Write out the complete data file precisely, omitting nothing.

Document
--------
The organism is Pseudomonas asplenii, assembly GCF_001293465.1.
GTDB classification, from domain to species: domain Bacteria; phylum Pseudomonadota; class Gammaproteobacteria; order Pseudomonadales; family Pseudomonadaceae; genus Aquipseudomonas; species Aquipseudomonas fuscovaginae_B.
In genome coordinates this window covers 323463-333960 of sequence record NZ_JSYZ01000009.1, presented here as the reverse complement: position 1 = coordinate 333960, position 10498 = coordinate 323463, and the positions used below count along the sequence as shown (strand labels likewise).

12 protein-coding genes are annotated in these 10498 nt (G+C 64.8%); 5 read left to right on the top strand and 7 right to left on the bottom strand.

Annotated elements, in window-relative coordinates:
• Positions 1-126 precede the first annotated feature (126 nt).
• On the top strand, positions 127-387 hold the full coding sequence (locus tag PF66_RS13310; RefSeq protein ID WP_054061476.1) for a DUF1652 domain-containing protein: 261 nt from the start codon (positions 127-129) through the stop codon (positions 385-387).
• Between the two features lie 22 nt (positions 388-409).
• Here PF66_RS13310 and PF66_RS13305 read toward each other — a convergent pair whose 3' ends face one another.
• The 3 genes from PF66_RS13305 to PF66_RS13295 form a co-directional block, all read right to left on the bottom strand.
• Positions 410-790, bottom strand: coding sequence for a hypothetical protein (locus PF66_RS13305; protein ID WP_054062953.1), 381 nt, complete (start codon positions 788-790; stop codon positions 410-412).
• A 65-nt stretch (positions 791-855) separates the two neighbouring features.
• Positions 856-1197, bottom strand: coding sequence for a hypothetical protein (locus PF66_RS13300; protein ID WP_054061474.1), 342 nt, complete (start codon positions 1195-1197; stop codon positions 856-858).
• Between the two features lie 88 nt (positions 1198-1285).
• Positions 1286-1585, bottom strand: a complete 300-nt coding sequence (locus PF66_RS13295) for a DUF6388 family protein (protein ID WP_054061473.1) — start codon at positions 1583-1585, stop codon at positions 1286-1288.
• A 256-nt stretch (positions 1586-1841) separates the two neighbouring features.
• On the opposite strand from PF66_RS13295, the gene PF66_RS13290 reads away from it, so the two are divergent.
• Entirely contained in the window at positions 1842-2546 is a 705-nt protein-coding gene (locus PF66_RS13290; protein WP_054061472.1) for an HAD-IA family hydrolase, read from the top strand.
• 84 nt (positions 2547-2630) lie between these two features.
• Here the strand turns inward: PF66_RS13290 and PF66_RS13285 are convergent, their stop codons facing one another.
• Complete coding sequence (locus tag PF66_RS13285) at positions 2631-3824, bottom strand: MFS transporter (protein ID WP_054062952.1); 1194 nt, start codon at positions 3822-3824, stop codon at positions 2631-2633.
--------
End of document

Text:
The organism is Pseudomonas asplenii, assembly GCF_001293465.1.
GTDB classification, from domain to species: domain Bacteria; phylum Pseudomonadota; class Gammaproteobacteria; order Pseudomonadales; family Pseudomonadaceae; genus Aquipseudomonas; species Aquipseudomonas fuscovaginae_B.
In genome coordinates this window covers 323463-333960 of sequence record NZ_JSYZ01000009.1, presented here as the reverse complement: position 1 = coordinate 333960, position 10498 = coordinate 323463, and the positions used below count along the sequence as shown (strand labels likewise).

12 protein-coding genes are annotated in these 10498 nt (G+C 64.8%); 5 read left to right on the top strand and 7 right to left on the bottom strand.

Annotated elements, in window-relative coordinates:
• Positions 1-126 precede the first annotated feature (126 nt).
• On the top strand, positions 127-387 hold the full coding sequence (locus tag PF66_RS13310; RefSeq protein ID WP_054061476.1) for a DUF1652 domain-containing protein: 261 nt from the start codon (positions 127-129) through the stop codon (positions 385-387).
• Between the two features lie 22 nt (positions 388-409).
• Here PF66_RS13310 and PF66_RS13305 read toward each other — a convergent pair whose 3' ends face one another.
• The 3 genes from PF66_RS13305 to PF66_RS13295 form a co-directional block, all read right to left on the bottom strand.
• Positions 410-790, bottom strand: coding sequence for a hypothetical protein (locus PF66_RS13305; protein ID WP_054062953.1), 381 nt, complete (start codon positions 788-790; stop codon positions 410-412).
• A 65-nt stretch (positions 791-855) separates the two neighbouring features.
• Positions 856-1197, bottom strand: coding sequence for a hypothetical protein (locus PF66_RS13300; protein ID WP_054061474.1), 342 nt, complete (start codon positions 1195-1197; stop codon positions 856-858).
• Between the two features lie 88 nt (positions 1198-1285).
• Positions 1286-1585, bottom strand: a complete 300-nt coding sequence (locus PF66_RS13295) for a DUF6388 family protein (protein ID WP_054061473.1) — start codon at positions 1583-1585, stop codon at positions 1286-1288.
• A 256-nt stretch (positions 1586-1841) separates the two neighbouring features.
• On the opposite strand from PF66_RS13295, the gene PF66_RS13290 reads away from it, so the two are divergent.
• Entirely contained in the window at positions 1842-2546 is a 705-nt protein-coding gene (locus PF66_RS13290; protein WP_054061472.1) for an HAD-IA family hydrolase, read from the top strand.
• 84 nt (positions 2547-2630) lie between these two features.
• Here the strand turns inward: PF66_RS13290 and PF66_RS13285 are convergent, their stop codons facing one another.
• Complete coding sequence (locus tag PF66_RS13285) at positions 2631-3824, bottom strand: MFS transporter (protein ID WP_054062952.1); 1194 nt, start codon at positions 3822-3824, stop codon at positions 2631-2633.